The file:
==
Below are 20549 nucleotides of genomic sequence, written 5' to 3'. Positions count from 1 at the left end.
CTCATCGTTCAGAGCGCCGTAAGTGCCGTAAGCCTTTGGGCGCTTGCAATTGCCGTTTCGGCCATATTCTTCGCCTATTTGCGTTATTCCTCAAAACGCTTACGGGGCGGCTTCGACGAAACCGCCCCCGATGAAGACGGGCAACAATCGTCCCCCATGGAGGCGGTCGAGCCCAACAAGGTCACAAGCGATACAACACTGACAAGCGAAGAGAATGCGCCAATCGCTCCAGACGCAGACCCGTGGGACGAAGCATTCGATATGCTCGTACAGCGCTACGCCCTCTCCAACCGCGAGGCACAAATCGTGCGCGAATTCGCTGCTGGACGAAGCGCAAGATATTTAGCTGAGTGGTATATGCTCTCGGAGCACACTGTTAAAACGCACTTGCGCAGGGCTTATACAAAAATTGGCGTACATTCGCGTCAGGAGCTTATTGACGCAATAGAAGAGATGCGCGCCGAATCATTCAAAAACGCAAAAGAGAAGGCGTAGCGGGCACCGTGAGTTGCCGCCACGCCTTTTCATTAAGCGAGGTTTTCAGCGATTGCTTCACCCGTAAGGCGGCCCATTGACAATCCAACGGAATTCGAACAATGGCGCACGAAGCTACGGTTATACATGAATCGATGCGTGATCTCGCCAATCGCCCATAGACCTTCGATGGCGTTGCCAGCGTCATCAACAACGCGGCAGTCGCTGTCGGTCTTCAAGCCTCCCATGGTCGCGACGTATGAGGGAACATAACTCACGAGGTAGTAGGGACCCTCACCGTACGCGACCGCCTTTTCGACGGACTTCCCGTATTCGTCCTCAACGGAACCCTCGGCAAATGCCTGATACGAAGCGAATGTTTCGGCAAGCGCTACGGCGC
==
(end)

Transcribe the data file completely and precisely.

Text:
Below are 20549 nucleotides of genomic sequence, written 5' to 3'. Positions count from 1 at the left end.
CTCATCGTTCAGAGCGCCGTAAGTGCCGTAAGCCTTTGGGCGCTTGCAATTGCCGTTTCGGCCATATTCTTCGCCTATTTGCGTTATTCCTCAAAACGCTTACGGGGCGGCTTCGACGAAACCGCCCCCGATGAAGACGGGCAACAATCGTCCCCCATGGAGGCGGTCGAGCCCAACAAGGTCACAAGCGATACAACACTGACAAGCGAAGAGAATGCGCCAATCGCTCCAGACGCAGACCCGTGGGACGAAGCATTCGATATGCTCGTACAGCGCTACGCCCTCTCCAACCGCGAGGCACAAATCGTGCGCGAATTCGCTGCTGGACGAAGCGCAAGATATTTAGCTGAGTGGTATATGCTCTCGGAGCACACTGTTAAAACGCACTTGCGCAGGGCTTATACAAAAATTGGCGTACATTCGCGTCAGGAGCTTATTGACGCAATAGAAGAGATGCGCGCCGAATCATTCAAAAACGCAAAAGAGAAGGCGTAGCGGGCACCGTGAGTTGCCGCCACGCCTTTTCATTAAGCGAGGTTTTCAGCGATTGCTTCACCCGTAAGGCGGCCCATTGACAATCCAACGGAATTCGAACAATGGCGCACGAAGCTACGGTTATACATGAATCGATGCGTGATCTCGCCAATCGCCCATAGACCTTCGATGGCGTTGCCAGCGTCATCAACAACGCGGCAGTCGCTGTCGGTCTTCAAGCCTCCCATGGTCGCGACGTATGAGGGAACATAACTCACGAGGTAGTAGGGACCCTCACCGTACGCGACCGCCTTTTCGACGGACTTCCCGTATTCGTCCTCAACGGAACCCTCGGCAAATGCCTGATACGAAGCGAATGTTTCGGCAAGCGCTACGGCGC